Volume 32 (2015) Issue 6 contains:
Abstract: More than one-third of all international arbitration cases filed these recent years have involved issues of non-signatories, groups of companies or groups of contracts. The scenarios are diverse, but they frequently involve one of the following questions: is it possible to join and decide together in one arbitral procedure all the disputes which arise from the various contracts relating to the same project or to decide under the arbitration clause contained in one contract disputes arising under one or more related agreements; or in the context of a group of companies, whether one or more entities which belong to the group may be properly considered to be parties to the arbitration agreement even though they have not signed formally the contract containing the arbitration clause. The present article analyses published decisions rendered on these issues in selected Asian countries, namely, Singapore, Mainland China, Hong Kong, India, South Korea, Malaysia, and Japan.
Abstract: Annulment of investment awards is a safeguard mechanism and a threat to the enforcement of awards. It is an interesting and important topic from the point of view of comparison between awards rendered under the Arbitration Rules of the International Centre for Settlement of Investment Disputes (ICSID) and non-ICSID investment awards. The purpose of this article is to analyse how the annulment of ICSID awards compares with the annulment of non-ICSID investment awards. In the author’s opinion, the choice between the two systems should be equally informed in terms of rules and applicable standard of review. The article discusses the key distinctive features of the two mechanisms, the practice of annulment, and the differences in the scope and standard of review by ICSID annulment committees and the national courts. It aims to analyse whether the extent of review is more expansive in one system compared to the other, as well as the reasons for the differences. While describing the evolution of the standard of review, closer attention is paid to the more recent annulment decisions.
Abstract: This article discusses the approach taken by Hong Kong courts to award indemnity costs against applicants who were unsuccessful in resisting enforcement of New York Convention awards. Under general principles, an indemnity costs order is penal in nature and is usually awarded in exceptional circumstances. In the case of A v. R, the High Court of Hong Kong held that the unsuccessful application to resist enforcement of an award warranted the indemnity costs order. This approach was justified on the basis of Hong Kong’s Civil Justice Reform (CJR) and its implications, and was given endorsement by Hong Kong’s Court of Appeal in a subsequent decision. Meanwhile, the Court of Appeal of the Supreme Court of Victoria, Australia, had considered, but rejected, the Hong Kong approach of awarding indemnity costs. This article questions whether applications in respect of Convention awards belong to a special class, compared to other civil applications to court, so that an indemnity costs order against the unsuccessful applicant should be the norm. It is argued that whilst the awarding of indemnity costs in such circumstances is controversial, it can nonetheless be justified based on the court’s ‘pro-enforcement’ bias in relation to Convention awards.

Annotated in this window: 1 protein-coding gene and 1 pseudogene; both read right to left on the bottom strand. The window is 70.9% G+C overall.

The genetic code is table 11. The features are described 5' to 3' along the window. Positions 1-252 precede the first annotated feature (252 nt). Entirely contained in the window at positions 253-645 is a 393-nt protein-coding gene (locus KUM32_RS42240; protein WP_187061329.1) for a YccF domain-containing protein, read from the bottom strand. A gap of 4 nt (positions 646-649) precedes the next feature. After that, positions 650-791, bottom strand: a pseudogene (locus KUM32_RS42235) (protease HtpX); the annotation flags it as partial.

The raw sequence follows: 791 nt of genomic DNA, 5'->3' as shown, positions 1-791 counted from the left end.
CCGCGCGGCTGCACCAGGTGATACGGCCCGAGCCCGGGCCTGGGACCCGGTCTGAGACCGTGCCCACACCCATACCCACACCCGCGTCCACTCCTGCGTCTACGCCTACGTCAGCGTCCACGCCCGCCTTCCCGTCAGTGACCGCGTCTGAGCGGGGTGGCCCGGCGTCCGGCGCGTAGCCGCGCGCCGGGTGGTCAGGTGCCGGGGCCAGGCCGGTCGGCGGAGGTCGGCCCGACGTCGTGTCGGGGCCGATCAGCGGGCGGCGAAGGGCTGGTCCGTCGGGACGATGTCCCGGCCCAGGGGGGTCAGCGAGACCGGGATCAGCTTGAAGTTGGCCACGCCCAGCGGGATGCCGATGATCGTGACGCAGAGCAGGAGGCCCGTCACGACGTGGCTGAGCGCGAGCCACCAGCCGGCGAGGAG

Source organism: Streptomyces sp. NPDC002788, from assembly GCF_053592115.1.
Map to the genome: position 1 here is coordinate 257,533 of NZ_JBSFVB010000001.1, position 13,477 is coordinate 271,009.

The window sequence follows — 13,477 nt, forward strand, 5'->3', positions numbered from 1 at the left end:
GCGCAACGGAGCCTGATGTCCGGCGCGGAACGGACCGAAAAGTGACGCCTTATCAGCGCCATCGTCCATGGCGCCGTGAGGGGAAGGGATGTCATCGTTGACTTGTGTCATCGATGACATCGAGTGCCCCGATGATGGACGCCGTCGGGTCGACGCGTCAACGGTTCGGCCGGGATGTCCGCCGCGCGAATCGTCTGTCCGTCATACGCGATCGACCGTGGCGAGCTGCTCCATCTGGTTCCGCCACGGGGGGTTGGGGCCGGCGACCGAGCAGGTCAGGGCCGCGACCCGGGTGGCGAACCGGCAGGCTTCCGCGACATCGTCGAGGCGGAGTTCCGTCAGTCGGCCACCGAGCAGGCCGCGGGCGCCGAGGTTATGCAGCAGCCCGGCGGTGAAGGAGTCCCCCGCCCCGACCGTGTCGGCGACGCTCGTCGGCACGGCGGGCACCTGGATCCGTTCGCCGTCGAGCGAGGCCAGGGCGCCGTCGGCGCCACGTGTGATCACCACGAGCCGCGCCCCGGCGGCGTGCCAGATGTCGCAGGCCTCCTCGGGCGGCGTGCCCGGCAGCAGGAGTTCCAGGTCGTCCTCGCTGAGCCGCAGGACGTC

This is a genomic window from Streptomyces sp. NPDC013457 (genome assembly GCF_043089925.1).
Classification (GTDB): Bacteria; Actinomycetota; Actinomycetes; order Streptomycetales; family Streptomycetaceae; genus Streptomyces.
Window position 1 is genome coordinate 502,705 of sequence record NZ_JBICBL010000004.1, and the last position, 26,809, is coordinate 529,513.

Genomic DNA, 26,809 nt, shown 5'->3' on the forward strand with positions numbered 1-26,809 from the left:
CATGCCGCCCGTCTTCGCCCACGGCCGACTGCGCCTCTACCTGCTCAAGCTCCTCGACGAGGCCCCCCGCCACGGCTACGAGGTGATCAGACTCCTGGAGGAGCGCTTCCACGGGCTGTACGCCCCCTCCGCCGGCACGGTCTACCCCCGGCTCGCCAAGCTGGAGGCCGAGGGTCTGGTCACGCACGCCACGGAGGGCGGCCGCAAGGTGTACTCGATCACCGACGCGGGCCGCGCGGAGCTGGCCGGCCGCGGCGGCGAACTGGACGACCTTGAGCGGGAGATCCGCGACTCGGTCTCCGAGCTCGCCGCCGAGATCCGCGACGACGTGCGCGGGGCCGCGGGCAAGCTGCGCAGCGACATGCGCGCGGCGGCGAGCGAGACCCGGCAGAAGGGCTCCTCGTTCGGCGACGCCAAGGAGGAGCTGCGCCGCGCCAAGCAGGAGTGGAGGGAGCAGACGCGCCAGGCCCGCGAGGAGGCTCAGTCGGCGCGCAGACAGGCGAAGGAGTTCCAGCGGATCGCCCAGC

Abstract: This article tracks a talk the author gave at Helsinki Arbitration Day 2015. The author notes that the issue of efficiency in international arbitration is often misunderstood to be a matter of time and cost, when it is really a question of the relationship between time, cost, and quality. Anyone who thinks that arbitration can be fast, cheap and good should think again. While parties, their counsel and arbitral institutions can help to reduce time and cost, it ultimately falls to the arbitrator to make arbitration more efficient. But any effort to increase efficiency amounts to nothing more than tinkering with a well-oiled prosperity machine.
Abstract: Born out of the considerable Canadian experience with investor-state arbitration, and the no less considerable European scepticism towards that process, the Investment Chapter of the Comprehensive Economic and Trade Agreement (CETA) is a uniquely balanced and innovative document, which could serve as template for modern investment agreements, including the Transatlantic Trade and Investment Partnership (TTIP) currently being negotiated by the European Union (EU) and the United States.